Well there are two practical solutions to the the problem of intelligent selection
of the number of centroids (k) in common use.

The first is to **PCA** your data, and the output from PCA--which is the
principal components (eigenvectors) and their cumulate contribution to the variation
observed in the data--obviously suggests an optimal number of centroids.
(E.g., if 95% of the variability in your data is explained by the first three principal
components, then k=3 is a wise choice for k-means.)

The second commonly used practical solution to intelligently estimate k is
is a revised implementation of the k-means algorithm, called **k-means++**. In essence,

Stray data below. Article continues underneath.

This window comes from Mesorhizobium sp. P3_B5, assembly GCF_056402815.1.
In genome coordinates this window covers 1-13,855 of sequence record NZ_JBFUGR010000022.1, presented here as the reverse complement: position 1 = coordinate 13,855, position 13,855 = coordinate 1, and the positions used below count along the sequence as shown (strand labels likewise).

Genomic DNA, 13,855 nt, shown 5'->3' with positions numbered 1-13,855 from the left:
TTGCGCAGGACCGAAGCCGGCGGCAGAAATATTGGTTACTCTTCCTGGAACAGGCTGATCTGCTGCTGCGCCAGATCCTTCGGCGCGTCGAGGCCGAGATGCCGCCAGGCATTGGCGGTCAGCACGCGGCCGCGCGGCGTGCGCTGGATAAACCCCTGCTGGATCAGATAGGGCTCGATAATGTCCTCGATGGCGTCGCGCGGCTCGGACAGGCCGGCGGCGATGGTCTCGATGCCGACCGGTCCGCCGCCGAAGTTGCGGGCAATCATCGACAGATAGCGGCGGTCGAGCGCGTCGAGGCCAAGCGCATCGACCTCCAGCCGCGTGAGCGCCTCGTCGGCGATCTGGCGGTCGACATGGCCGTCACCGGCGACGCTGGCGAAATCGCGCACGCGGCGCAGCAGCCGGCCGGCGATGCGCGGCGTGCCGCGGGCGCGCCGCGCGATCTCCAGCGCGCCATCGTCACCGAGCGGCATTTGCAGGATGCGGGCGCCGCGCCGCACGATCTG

k-means++ just differs from the original k-means by the additional of a pre-processing
step. During this step, the number and initial position of the centroids and estimated.

The algorithm that k-means++ relies on to do this is straightforward to understand and to implement in code. A good source for both is a 2007 Post in the *LingPipe Blog*, which offers an excellent
explanation of k-means++ as well as includes a citation to the original paper that
first introduced this technique.

Aside from providing an optimal choice for k, k-means++ is apparently superior to
the original k-means in both performance (roughly 1/2 processing time compared
with k-means in one published comparison) and accuracy (three orders of magnitude
improvement in error in the same comparison study).

`R`

) over here: stackoverflow.com/a/15376462/1036500